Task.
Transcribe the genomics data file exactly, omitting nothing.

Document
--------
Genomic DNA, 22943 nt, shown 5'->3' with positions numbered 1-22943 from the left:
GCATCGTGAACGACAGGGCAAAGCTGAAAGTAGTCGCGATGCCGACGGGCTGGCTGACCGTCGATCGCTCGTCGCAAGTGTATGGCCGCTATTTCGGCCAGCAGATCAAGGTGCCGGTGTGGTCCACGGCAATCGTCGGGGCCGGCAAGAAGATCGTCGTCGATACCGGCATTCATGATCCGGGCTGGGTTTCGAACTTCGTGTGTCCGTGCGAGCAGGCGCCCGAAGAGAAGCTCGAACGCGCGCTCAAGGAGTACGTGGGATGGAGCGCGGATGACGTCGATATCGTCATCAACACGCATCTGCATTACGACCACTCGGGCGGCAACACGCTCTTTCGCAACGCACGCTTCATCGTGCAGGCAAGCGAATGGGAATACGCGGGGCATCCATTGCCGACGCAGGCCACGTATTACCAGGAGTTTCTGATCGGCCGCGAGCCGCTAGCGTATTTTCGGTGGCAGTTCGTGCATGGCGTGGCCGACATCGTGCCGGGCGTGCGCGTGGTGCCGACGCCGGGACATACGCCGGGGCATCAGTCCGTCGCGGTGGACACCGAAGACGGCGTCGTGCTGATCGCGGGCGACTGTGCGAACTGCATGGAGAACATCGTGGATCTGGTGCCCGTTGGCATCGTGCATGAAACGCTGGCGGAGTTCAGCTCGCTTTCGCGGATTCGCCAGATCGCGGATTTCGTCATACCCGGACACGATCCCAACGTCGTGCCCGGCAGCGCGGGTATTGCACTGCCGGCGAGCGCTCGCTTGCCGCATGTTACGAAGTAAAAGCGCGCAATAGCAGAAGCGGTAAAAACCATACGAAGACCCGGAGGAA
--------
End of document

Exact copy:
Genomic DNA, 22943 nt, shown 5'->3' with positions numbered 1-22943 from the left:
GCATCGTGAACGACAGGGCAAAGCTGAAAGTAGTCGCGATGCCGACGGGCTGGCTGACCGTCGATCGCTCGTCGCAAGTGTATGGCCGCTATTTCGGCCAGCAGATCAAGGTGCCGGTGTGGTCCACGGCAATCGTCGGGGCCGGCAAGAAGATCGTCGTCGATACCGGCATTCATGATCCGGGCTGGGTTTCGAACTTCGTGTGTCCGTGCGAGCAGGCGCCCGAAGAGAAGCTCGAACGCGCGCTCAAGGAGTACGTGGGATGGAGCGCGGATGACGTCGATATCGTCATCAACACGCATCTGCATTACGACCACTCGGGCGGCAACACGCTCTTTCGCAACGCACGCTTCATCGTGCAGGCAAGCGAATGGGAATACGCGGGGCATCCATTGCCGACGCAGGCCACGTATTACCAGGAGTTTCTGATCGGCCGCGAGCCGCTAGCGTATTTTCGGTGGCAGTTCGTGCATGGCGTGGCCGACATCGTGCCGGGCGTGCGCGTGGTGCCGACGCCGGGACATACGCCGGGGCATCAGTCCGTCGCGGTGGACACCGAAGACGGCGTCGTGCTGATCGCGGGCGACTGTGCGAACTGCATGGAGAACATCGTGGATCTGGTGCCCGTTGGCATCGTGCATGAAACGCTGGCGGAGTTCAGCTCGCTTTCGCGGATTCGCCAGATCGCGGATTTCGTCATACCCGGACACGATCCCAACGTCGTGCCCGGCAGCGCGGGTATTGCACTGCCGGCGAGCGCTCGCTTGCCGCATGTTACGAAGTAAAAGCGCGCAATAGCAGAAGCGGTAAAAACCATACGAAGACCCGGAGGAA